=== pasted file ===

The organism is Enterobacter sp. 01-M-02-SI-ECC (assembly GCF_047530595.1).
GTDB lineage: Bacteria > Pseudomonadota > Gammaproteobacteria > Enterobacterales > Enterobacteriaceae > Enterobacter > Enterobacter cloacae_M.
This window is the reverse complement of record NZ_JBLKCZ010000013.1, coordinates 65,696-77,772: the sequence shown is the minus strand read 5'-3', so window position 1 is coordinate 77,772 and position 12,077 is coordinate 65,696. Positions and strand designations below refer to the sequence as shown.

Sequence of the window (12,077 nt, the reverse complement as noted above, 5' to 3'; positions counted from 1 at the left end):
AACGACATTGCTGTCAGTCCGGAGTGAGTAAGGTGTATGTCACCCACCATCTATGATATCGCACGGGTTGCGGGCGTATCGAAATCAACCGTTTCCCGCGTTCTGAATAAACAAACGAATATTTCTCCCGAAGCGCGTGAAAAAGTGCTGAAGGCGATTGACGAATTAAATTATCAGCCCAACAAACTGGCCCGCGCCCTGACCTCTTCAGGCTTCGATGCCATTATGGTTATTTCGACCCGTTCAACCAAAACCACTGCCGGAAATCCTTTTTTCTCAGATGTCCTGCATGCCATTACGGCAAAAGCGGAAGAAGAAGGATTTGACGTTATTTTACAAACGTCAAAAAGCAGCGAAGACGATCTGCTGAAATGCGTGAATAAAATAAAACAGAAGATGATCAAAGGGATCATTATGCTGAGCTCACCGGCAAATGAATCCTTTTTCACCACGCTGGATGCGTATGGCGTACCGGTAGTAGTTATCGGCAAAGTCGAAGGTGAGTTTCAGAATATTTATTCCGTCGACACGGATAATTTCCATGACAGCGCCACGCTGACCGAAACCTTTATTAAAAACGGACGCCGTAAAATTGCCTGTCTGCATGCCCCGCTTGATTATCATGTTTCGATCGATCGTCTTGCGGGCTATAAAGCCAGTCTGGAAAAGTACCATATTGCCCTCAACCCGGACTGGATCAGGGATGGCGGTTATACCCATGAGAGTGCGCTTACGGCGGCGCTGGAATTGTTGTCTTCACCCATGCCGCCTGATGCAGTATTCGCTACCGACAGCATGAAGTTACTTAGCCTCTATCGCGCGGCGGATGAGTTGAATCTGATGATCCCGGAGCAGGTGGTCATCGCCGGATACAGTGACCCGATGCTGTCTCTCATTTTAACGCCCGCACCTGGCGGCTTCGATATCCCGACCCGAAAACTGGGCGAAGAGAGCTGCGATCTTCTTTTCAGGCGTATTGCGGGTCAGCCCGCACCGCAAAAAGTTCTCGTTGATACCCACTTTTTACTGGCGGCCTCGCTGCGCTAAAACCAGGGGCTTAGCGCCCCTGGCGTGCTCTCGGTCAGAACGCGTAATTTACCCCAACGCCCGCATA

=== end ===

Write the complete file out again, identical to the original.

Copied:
The organism is Enterobacter sp. 01-M-02-SI-ECC (assembly GCF_047530595.1).
GTDB lineage: Bacteria > Pseudomonadota > Gammaproteobacteria > Enterobacterales > Enterobacteriaceae > Enterobacter > Enterobacter cloacae_M.
This window is the reverse complement of record NZ_JBLKCZ010000013.1, coordinates 65,696-77,772: the sequence shown is the minus strand read 5'-3', so window position 1 is coordinate 77,772 and position 12,077 is coordinate 65,696. Positions and strand designations below refer to the sequence as shown.

Sequence of the window (12,077 nt, the reverse complement as noted above, 5' to 3'; positions counted from 1 at the left end):
AACGACATTGCTGTCAGTCCGGAGTGAGTAAGGTGTATGTCACCCACCATCTATGATATCGCACGGGTTGCGGGCGTATCGAAATCAACCGTTTCCCGCGTTCTGAATAAACAAACGAATATTTCTCCCGAAGCGCGTGAAAAAGTGCTGAAGGCGATTGACGAATTAAATTATCAGCCCAACAAACTGGCCCGCGCCCTGACCTCTTCAGGCTTCGATGCCATTATGGTTATTTCGACCCGTTCAACCAAAACCACTGCCGGAAATCCTTTTTTCTCAGATGTCCTGCATGCCATTACGGCAAAAGCGGAAGAAGAAGGATTTGACGTTATTTTACAAACGTCAAAAAGCAGCGAAGACGATCTGCTGAAATGCGTGAATAAAATAAAACAGAAGATGATCAAAGGGATCATTATGCTGAGCTCACCGGCAAATGAATCCTTTTTCACCACGCTGGATGCGTATGGCGTACCGGTAGTAGTTATCGGCAAAGTCGAAGGTGAGTTTCAGAATATTTATTCCGTCGACACGGATAATTTCCATGACAGCGCCACGCTGACCGAAACCTTTATTAAAAACGGACGCCGTAAAATTGCCTGTCTGCATGCCCCGCTTGATTATCATGTTTCGATCGATCGTCTTGCGGGCTATAAAGCCAGTCTGGAAAAGTACCATATTGCCCTCAACCCGGACTGGATCAGGGATGGCGGTTATACCCATGAGAGTGCGCTTACGGCGGCGCTGGAATTGTTGTCTTCACCCATGCCGCCTGATGCAGTATTCGCTACCGACAGCATGAAGTTACTTAGCCTCTATCGCGCGGCGGATGAGTTGAATCTGATGATCCCGGAGCAGGTGGTCATCGCCGGATACAGTGACCCGATGCTGTCTCTCATTTTAACGCCCGCACCTGGCGGCTTCGATATCCCGACCCGAAAACTGGGCGAAGAGAGCTGCGATCTTCTTTTCAGGCGTATTGCGGGTCAGCCCGCACCGCAAAAAGTTCTCGTTGATACCCACTTTTTACTGGCGGCCTCGCTGCGCTAAAACCAGGGGCTTAGCGCCCCTGGCGTGCTCTCGGTCAGAACGCGTAATTTACCCCAACGCCCGCATA